For a vegan option, try sliced tofu topped with vegan mayonnaise (spiked with black salt, if you can get hold of it, which will give it an eggy flavour). Top with tångkaviar and a sprig of dill and you’re good to go.

Matjes-style herring served with crispbread, boiled new potatoes with dill, cheese and diced onions. Photo: Janerik Henriksson/TT

Boiled potatoes with dill

This is pretty self-explanatory. Boiled new potatoes with their skins on, served cold with dill.

Jansson’s temptation

Although more of a Christmas dish, some families also serve Jansson’s temptation, a creamy potato casserole baked in the oven, at Easter.

Jansson’s is made using Swedish ansjovis, known as sprats in English. Although it may be tempting, you should avoid substituting ansjovis with anchovies – the former are much milder and spiced, whereas the latter will be far too salty.

One option, which also has the benefit of being vegetarian, could be to use similar spices to create the same flavour you would gain from the ansjovis. Try simmering the cream used in your Jansson’s for a couple of minutes with a pinch of ground allspice, a pinch of ground cloves, a pinch of ground ginger, a pinch of white pepper and a few bay leaves instead.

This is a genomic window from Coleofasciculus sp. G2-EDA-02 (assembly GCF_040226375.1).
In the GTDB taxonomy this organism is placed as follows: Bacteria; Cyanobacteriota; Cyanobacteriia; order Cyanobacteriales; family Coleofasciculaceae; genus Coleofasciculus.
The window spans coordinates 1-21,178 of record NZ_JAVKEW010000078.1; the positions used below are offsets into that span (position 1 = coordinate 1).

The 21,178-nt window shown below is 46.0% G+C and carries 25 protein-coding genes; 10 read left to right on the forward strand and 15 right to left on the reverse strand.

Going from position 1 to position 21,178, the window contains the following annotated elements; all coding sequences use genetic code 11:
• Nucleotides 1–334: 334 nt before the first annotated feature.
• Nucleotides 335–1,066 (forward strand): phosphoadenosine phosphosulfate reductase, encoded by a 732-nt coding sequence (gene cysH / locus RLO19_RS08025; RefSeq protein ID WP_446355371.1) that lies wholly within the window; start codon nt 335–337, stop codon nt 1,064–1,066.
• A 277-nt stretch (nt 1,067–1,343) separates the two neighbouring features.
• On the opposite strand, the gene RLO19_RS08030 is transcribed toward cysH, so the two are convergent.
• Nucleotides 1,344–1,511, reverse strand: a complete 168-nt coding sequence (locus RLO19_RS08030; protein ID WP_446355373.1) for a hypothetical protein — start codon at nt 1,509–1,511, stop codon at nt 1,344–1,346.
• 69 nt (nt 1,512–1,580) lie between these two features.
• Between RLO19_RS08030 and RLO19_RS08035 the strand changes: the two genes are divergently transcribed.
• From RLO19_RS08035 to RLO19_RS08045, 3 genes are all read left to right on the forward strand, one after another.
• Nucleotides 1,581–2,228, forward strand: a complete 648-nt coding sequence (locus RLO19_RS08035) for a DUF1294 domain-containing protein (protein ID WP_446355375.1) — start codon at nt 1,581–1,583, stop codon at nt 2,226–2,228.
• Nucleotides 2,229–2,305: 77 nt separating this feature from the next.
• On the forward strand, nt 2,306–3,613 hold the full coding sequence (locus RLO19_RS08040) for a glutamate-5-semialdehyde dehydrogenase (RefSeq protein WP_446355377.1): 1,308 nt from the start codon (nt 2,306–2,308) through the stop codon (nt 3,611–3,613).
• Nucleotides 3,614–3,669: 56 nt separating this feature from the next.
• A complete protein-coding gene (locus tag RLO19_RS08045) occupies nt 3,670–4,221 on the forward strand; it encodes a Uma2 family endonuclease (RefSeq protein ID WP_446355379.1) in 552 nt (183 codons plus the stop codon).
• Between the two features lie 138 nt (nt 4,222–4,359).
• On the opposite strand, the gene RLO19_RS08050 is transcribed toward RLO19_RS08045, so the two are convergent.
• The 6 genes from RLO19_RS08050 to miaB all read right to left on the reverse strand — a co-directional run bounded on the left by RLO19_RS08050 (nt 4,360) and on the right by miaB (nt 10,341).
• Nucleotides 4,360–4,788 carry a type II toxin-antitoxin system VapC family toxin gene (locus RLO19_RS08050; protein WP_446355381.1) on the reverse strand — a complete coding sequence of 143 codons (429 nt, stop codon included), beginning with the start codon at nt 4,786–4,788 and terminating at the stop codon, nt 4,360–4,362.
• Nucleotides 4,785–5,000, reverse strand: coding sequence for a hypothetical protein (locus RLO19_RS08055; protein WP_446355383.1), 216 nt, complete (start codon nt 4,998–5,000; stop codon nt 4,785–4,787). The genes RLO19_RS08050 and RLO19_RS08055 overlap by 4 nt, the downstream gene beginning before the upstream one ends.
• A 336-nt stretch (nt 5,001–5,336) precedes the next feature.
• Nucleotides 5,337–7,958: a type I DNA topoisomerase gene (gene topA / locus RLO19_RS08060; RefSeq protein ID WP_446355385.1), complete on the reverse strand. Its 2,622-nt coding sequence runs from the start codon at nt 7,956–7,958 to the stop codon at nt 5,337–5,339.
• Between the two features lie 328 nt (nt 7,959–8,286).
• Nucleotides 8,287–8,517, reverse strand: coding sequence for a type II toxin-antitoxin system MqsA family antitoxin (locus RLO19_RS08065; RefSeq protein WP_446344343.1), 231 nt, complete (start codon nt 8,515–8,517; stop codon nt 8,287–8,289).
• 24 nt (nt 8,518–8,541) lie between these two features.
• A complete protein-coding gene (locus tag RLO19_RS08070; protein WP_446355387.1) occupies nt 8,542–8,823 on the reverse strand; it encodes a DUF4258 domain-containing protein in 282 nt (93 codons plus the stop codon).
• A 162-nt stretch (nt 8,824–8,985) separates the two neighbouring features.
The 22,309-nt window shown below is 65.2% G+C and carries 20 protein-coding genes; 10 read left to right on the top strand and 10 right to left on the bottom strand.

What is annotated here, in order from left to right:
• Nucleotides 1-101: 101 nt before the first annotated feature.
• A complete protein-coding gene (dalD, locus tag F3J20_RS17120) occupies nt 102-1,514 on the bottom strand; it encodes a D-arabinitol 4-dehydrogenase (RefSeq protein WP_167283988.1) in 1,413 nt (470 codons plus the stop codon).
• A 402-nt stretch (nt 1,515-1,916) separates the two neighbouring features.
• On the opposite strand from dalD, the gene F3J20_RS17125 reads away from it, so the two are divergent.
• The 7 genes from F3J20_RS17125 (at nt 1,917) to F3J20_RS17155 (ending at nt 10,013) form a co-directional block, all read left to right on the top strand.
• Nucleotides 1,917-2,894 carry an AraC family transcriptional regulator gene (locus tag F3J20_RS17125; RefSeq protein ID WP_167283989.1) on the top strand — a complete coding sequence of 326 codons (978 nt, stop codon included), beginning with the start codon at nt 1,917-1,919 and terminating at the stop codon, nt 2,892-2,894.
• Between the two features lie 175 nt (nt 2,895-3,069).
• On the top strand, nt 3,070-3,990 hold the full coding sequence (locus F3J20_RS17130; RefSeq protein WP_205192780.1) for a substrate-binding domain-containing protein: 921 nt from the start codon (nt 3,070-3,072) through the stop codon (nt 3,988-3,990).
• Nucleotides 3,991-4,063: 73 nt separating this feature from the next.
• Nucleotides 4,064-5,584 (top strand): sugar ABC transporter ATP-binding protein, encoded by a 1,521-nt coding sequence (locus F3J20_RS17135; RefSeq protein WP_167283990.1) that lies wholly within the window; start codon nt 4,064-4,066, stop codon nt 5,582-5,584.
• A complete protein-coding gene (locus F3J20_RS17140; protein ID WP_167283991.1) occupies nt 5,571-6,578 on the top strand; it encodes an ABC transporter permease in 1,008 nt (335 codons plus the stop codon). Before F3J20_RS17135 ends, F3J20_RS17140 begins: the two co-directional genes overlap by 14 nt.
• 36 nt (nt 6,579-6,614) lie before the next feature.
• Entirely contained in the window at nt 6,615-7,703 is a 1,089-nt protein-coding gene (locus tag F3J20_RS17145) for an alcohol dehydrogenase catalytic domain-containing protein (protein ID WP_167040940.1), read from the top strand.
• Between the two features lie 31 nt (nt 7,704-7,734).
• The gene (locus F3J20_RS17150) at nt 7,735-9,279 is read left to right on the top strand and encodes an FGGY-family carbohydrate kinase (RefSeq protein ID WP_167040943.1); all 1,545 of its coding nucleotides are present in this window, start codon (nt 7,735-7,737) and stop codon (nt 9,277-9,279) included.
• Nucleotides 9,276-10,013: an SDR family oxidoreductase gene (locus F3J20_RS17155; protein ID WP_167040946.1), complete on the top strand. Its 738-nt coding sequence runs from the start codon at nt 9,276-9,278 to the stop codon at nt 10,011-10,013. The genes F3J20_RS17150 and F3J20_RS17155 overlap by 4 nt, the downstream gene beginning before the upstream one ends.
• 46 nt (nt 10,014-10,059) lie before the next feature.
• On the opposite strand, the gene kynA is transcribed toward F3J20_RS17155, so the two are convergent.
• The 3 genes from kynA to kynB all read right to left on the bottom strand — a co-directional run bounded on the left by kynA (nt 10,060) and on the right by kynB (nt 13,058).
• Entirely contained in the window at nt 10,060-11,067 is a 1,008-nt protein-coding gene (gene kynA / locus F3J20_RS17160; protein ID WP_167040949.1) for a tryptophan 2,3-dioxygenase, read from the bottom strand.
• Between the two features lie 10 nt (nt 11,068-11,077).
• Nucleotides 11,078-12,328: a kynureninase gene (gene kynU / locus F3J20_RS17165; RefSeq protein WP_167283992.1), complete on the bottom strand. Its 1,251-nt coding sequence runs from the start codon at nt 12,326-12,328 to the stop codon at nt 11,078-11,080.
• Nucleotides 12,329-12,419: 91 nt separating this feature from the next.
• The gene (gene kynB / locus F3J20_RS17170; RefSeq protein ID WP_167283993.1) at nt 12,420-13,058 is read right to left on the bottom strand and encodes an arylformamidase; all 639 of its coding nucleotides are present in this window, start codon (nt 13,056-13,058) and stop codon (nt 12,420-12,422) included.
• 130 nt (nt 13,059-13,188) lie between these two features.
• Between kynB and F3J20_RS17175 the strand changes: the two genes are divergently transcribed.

Check out this Jansson’s temptation recipe from our archives.

Goat’s cheese filled lamb fillets with beans and tenderstem broccoli. Photo: Leif R Jansson/TT


Roast lamb is also becoming more and more popular at Easter, usually as a roast joint of lamb or a rack of lamb.

This can be difficult to make a convincing vegetarian version of, but vegetarian meatballs or sausages could be a good substitute at your Easter buffet.

Easter egg

If there’s one thing you definitely shouldn’t forget at Easter, it’s the Easter eggs. Swedish Easter eggs are less chocolatey than in other countries. The eggs themselves are not edible – they are made of cardboard with Easter-themed designs – and are filled with sweets. 

These are easy to make vegetarian or vegan, just double-check that any sweets you include don’t contain animal-derived gelatin, and leave out the milk chocolate for any vegans.